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Inuvik economy struggling, says new report commissioned by town

An economic report produced for the Town of Inuvik suggests that a high cost of living, decreasing population, and reliance on the oil and gas industry are factors in the decline of Inuvik's economy.

Report finds 17 businesses have closed in the last seven years, calls for diversification of economy

A new economic report says Inuvik's economy is struggling, and that the town's economy is too reliant on the oil and gas industry. At least seventeen businesses have closed in Inuvik in the past seven years. (Philippe Morin/CBC)

A new report commissioned by Inuvik's town council is confirming what many residents have known for a while: the town's economy has stalled.

The report says at least 17 businesses have closed in Inuvik in the last seven years, and that the local economy "has been struggling to deal with extremely high utility and heating prices, a rising unemployment rate, decreasing population, and a shrinking business sector."

Inuvik mayor Floyd Roland says the report highlights the challenges faced by the town, but also opportunities for growth. (CBC)

Both the territorial government's department of Industry, Tourism and Investment and the town provided funding for the report. A combination of economic indicators, online surveys, focus groups, interviews with local community members and political leaders are the basis of the report's findings.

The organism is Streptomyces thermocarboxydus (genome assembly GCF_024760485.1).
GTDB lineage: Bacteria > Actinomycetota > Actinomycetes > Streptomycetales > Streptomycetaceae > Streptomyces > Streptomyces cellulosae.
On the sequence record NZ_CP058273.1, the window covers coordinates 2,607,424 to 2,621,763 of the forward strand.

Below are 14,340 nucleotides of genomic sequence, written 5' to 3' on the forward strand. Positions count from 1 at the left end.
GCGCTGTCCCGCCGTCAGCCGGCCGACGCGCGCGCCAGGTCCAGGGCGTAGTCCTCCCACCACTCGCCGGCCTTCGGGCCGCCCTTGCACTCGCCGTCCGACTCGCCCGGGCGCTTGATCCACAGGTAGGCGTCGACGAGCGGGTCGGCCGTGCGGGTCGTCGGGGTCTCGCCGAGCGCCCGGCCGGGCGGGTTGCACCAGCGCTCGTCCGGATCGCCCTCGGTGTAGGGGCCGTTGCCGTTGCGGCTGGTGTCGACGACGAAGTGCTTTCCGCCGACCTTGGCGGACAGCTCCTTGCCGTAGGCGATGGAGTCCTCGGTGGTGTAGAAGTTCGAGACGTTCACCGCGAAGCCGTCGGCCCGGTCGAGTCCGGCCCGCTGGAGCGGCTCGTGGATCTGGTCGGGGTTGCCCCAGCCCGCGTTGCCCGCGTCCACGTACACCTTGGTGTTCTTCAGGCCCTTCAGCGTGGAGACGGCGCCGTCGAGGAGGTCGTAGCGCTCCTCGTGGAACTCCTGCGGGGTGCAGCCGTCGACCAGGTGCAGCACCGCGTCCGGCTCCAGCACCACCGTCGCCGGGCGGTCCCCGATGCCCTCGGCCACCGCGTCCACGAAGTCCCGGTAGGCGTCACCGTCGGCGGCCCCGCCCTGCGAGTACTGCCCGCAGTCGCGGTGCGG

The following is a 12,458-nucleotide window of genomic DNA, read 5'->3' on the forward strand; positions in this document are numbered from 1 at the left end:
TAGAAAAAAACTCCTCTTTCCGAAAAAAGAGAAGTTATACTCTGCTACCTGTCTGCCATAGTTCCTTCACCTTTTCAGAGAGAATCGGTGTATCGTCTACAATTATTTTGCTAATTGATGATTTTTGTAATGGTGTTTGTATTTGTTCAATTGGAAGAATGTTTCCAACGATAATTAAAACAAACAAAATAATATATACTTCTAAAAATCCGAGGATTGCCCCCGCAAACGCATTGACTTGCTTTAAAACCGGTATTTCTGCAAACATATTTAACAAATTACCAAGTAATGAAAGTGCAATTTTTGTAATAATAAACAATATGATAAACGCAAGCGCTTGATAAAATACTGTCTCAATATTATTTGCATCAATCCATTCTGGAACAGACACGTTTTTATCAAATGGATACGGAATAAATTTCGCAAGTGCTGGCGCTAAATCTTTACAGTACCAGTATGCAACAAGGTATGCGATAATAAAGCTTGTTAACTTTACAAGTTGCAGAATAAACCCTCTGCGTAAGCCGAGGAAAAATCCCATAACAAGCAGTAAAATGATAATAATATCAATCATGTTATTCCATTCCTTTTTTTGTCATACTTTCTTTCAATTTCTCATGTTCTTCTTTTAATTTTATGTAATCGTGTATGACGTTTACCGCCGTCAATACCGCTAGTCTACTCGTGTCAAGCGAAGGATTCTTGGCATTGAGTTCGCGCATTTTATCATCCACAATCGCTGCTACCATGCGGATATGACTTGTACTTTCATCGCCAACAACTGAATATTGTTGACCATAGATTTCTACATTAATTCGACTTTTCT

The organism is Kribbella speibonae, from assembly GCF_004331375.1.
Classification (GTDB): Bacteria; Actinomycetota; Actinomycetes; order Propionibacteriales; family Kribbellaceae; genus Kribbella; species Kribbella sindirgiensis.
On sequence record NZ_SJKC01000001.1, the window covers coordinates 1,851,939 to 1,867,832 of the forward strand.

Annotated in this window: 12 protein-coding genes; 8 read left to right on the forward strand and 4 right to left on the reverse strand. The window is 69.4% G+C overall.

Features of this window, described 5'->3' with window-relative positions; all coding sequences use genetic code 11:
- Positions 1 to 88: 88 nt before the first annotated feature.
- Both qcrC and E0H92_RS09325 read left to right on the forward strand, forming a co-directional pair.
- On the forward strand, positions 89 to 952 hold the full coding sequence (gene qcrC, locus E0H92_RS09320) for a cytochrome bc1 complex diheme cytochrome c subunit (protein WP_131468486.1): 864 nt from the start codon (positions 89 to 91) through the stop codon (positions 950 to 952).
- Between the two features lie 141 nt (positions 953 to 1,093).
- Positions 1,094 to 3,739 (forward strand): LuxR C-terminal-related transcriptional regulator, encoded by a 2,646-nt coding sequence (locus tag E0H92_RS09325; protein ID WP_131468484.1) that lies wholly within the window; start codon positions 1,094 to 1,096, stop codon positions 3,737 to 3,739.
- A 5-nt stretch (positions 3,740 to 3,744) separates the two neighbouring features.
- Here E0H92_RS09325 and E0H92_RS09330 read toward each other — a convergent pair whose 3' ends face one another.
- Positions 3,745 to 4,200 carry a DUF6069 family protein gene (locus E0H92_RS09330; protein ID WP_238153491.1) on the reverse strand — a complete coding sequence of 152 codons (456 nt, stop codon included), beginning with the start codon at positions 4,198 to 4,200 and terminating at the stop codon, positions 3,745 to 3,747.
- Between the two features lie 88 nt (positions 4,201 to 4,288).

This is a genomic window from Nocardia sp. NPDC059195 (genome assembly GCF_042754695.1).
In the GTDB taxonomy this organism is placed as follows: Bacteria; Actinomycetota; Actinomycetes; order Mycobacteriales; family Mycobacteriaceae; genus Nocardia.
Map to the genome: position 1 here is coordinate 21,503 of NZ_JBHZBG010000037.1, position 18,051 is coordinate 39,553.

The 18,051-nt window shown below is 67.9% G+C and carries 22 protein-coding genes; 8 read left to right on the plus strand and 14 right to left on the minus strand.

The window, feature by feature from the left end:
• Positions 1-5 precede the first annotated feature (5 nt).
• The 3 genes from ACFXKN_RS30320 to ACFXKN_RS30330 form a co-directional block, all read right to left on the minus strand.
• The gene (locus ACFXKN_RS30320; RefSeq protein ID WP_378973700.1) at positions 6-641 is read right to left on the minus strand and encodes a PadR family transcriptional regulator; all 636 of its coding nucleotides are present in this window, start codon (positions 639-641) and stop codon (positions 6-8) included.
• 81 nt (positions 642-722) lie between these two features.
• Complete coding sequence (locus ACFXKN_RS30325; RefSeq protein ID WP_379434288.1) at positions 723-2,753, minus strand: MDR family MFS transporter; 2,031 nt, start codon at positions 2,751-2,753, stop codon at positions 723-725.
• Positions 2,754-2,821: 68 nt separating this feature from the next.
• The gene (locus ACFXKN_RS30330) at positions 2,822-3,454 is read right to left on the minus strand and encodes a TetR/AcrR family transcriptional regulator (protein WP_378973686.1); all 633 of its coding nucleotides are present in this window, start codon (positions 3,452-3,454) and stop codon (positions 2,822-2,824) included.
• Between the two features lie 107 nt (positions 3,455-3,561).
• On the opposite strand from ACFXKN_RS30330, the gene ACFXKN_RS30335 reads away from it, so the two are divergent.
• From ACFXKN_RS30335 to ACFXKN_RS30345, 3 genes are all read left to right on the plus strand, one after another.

"This shows the population numbers, it shows the areas we've been struggling," says Floyd Roland, the mayor of Inuvik, "and it also shows the areas where there's been some growth."

According to the report, Inuvik's economy has been on the cusp of an economic jolt, but "these prospects, however, have not materialized to their full capacity and remain uncertain for the future."

The report suggests that Inuvik needs to diversify its economy from the dominant oil and gas development sector, and can do so by attracting more vacation and business tourism.

Roland says the town is already developing this sector. After cancelling its annual petroleum show, the town is planning to host an new annual conference focusing on Arctic energy and emerging technologies.

"We are hoping that we can capture some of that market," says Roland.

The report also points out that the town is already a hub for research, an industry suggested as an area for possible growth. 

Joe Lavoie, the owner of a local hardware store, agrees with the report's findings, both positive and negative. 

"I think we have to be more creative," he says. "But there are opportunities for sure."

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